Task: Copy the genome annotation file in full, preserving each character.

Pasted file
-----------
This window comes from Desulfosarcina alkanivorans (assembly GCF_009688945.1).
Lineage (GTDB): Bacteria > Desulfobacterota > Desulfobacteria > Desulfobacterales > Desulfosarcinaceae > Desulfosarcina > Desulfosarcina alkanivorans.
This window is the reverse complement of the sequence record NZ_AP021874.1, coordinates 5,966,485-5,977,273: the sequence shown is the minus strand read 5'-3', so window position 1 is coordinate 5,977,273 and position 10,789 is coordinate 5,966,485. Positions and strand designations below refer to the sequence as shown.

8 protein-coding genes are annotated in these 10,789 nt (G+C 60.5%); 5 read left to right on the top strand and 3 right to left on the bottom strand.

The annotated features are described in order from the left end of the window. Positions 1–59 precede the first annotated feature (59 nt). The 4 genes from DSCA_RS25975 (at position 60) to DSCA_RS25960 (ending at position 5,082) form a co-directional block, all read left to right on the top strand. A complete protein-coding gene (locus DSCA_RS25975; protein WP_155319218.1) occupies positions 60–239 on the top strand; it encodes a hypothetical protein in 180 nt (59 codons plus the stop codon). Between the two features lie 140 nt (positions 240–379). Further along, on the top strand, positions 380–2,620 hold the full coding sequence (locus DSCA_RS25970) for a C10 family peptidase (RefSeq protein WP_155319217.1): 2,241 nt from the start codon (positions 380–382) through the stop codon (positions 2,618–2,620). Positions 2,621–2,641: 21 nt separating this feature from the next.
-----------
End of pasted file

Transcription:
This window comes from Desulfosarcina alkanivorans (assembly GCF_009688945.1).
Lineage (GTDB): Bacteria > Desulfobacterota > Desulfobacteria > Desulfobacterales > Desulfosarcinaceae > Desulfosarcina > Desulfosarcina alkanivorans.
This window is the reverse complement of the sequence record NZ_AP021874.1, coordinates 5,966,485-5,977,273: the sequence shown is the minus strand read 5'-3', so window position 1 is coordinate 5,977,273 and position 10,789 is coordinate 5,966,485. Positions and strand designations below refer to the sequence as shown.

8 protein-coding genes are annotated in these 10,789 nt (G+C 60.5%); 5 read left to right on the top strand and 3 right to left on the bottom strand.

The annotated features are described in order from the left end of the window. Positions 1–59 precede the first annotated feature (59 nt). The 4 genes from DSCA_RS25975 (at position 60) to DSCA_RS25960 (ending at position 5,082) form a co-directional block, all read left to right on the top strand. A complete protein-coding gene (locus DSCA_RS25975; protein WP_155319218.1) occupies positions 60–239 on the top strand; it encodes a hypothetical protein in 180 nt (59 codons plus the stop codon). Between the two features lie 140 nt (positions 240–379). Further along, on the top strand, positions 380–2,620 hold the full coding sequence (locus DSCA_RS25970) for a C10 family peptidase (RefSeq protein WP_155319217.1): 2,241 nt from the start codon (positions 380–382) through the stop codon (positions 2,618–2,620). Positions 2,621–2,641: 21 nt separating this feature from the next.